The average cost for a four hour trip in Mille Lacs Lake is N/A, while the average cost for an 8 hour trip is $400. Prices can vary based on trip duration, boat size and amenities, and the type of fishing your group is looking to do. View all Mille Lacs Lake Charters here.
There are no shared trips currently available in Mille Lacs Lake. View all Mille Lacs Lake Charters here.
The most common charter boat types in Mille Lacs Lake are:
The average charter boat size in Mille Lacs Lake is 21 feet.
Mille Lacs Lake is the second largest inland lake in Minnesota and it offers fishermen a multitude of fishing opportunities for anglers all year long. The original French means “thousand lakes” and while it is just one big lake, it offers a thousand ways to fish for various species on varied structures using numerous techniques. The lake covers 132,516 acres and although it does have some deep areas, much of the lake is shallower mud flat, shallow reef-top, and rock bottom terrain. If you are new to the area, here’s the first tip. It’s pronounced “mill laks”. Second, you need to know what all the types of fish are that are available here. The lake has fantastic walleye, muskie, northern pike, largemouth bass, smallmouth bass, black crappie, and several other less popular game species. Mille Lacs is located in the counties of Mille Lacs, Aitken and Crow Wing. It is about 100 miles north of the huge Minneapolis-St. Paul metro area. Fishing on Mille Lacs produces regular limits and trophies when it comes to walleye. In fact, if you drive to the lake through Garrison on U.S. Rt. 169, you’ll be greeted by a giant walleye statue to get your fishing fever peaked.
A quick look at a topographical map lets you know that shallow reef-top fishing exists around the lake. The best deep water fishing is on the southern deep gravel and rocks, and mud flats to the north. A weed line goes around much of the lake out to about ten feet deep. Numbers of walleye on the lake are closely monitored by the Minnesota Department of Natural Resources and when anglers reach a “safe harvest level”, the DNR can close the season for some time, so make sure and check that if you plan a trip. Otherwise, it’s full speed ahead. Walleye fishing has been much improved here in recent years and officials are working to keep it that way. Walleye season generally opens in early May, when the fish are just finishing the spawn. You can find them on clean gravel bottoms, usually where there is some current on their eggs. You don’t have to fish deep. In fact, most fish this time of the year are caught in 10-12 feet or shallower. Walleye go deeper in the summertime, hanging out on drop-offs and edges of islands. They are easier to catch on the move early and late, or on cloudy days. When the sun is high and bright, the fish will hold tight near the bottom on structure. Fall is a good time for walleye as they feed up for the winter. They feed mostly on minnows and perch. Walleye aren’t as active in the winter, but can still be caught on structure. Many ice fishermen target the fish in the winter months, when the whole lake usually freezes over solidly by mid December. Anglers also fish for crappie, perch and muskies through the ice. Smallmouth bass fishing may be one of the most overlooked pursuits here, but the fish are plentiful and grow large. Mille Lacs has been noted by Bassmaster as one of the top bass lakes in the country and has even hosted major tournaments here. Bass grow slow because of the cold, but what the lake lacks in lunker bass is made up for in numbers. Bass can be caught around the rocky ledges and on the flats pretty much anywhere around the edges of the lake. In the hotter months, they’ll move out and hold over deeper structure. Smallmouth bite pretty much all year long and while they get most of the attention, there are also some good largemouths in the lake. The largemouths hold near grass beds and shallower banks in the late spring and summer and follow sallies deeper as the water warms. Early and late in the day are good times to find them shallow. Muskies are one of the biggest success stories here. The world record for muskie on a fly rod was taken on the lake. It was a 57-inch, 52.5 pound monster.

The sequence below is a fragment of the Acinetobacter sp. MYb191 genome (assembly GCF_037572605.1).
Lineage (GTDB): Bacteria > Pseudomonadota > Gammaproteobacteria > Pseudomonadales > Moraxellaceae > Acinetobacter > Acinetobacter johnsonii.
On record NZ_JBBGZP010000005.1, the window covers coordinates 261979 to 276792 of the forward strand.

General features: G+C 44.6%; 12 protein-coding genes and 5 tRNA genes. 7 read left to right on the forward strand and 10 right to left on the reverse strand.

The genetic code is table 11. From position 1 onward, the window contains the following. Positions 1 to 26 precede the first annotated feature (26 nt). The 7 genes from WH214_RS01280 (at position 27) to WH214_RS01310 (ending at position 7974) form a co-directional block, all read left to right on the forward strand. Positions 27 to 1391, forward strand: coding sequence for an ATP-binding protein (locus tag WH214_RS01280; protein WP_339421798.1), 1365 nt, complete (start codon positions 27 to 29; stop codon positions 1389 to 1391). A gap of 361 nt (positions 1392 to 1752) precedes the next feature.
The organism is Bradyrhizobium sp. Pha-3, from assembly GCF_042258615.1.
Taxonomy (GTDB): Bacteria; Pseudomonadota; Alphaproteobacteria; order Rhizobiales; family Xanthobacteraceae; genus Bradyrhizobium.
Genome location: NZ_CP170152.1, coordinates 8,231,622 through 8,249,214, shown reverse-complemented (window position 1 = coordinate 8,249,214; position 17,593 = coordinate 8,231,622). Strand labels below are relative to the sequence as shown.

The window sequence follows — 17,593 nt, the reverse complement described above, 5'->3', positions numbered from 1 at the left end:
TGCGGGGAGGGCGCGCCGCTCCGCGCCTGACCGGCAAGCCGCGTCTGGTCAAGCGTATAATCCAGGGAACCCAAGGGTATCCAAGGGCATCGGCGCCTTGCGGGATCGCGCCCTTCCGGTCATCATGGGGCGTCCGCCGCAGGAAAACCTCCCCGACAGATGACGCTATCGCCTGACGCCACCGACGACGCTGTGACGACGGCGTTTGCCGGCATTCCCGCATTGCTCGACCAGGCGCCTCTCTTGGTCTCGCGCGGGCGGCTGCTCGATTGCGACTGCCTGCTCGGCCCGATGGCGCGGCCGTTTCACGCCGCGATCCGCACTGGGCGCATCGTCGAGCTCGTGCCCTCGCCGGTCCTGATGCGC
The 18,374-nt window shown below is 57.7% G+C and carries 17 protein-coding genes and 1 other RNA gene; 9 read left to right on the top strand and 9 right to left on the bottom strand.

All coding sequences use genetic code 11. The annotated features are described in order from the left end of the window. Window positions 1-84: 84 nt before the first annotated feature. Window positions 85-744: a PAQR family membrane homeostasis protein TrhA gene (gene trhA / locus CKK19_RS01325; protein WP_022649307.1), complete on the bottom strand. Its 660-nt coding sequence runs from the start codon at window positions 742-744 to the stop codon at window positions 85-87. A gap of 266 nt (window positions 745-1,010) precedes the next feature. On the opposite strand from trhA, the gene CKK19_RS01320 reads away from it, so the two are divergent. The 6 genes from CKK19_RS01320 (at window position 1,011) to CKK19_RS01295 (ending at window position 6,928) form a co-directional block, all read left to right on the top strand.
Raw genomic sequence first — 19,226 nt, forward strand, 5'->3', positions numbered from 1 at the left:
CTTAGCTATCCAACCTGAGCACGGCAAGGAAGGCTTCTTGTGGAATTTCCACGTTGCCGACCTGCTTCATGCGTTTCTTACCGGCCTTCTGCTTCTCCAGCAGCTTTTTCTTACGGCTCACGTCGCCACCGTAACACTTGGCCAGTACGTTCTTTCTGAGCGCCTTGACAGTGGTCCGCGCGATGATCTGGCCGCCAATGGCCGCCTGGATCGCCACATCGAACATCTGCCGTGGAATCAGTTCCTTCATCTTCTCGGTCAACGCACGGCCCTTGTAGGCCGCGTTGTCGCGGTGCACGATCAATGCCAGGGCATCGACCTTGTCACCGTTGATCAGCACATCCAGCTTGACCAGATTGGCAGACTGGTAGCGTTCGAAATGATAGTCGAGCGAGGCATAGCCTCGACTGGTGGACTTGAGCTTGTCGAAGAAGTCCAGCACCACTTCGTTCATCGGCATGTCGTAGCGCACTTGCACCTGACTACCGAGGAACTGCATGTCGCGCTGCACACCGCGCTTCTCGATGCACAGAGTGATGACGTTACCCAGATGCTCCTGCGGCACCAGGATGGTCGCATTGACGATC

Popular areas on the northern end of the massive lake are Rock Pile, Pantry Flat, Carlsona Sand Bar, Schultzes flat, and Top Edge Mud Flat. On the southern end, the Gravel Bar area, Vineland Bay, Top Edge Mud Flat and areas around Sunset Bay are good fishing. There are resorts and inns dotted around the lake. Fishermen can access the lake there or from launching areas like Lake County State Access, Garrison State Water Access, Shah-bush-kung State Water access , Cove Bay State Water access site, Wahkon State Access State, Father Hennegin, Cedar Creek, Liberty Beach, Malmo and Reddy Creek.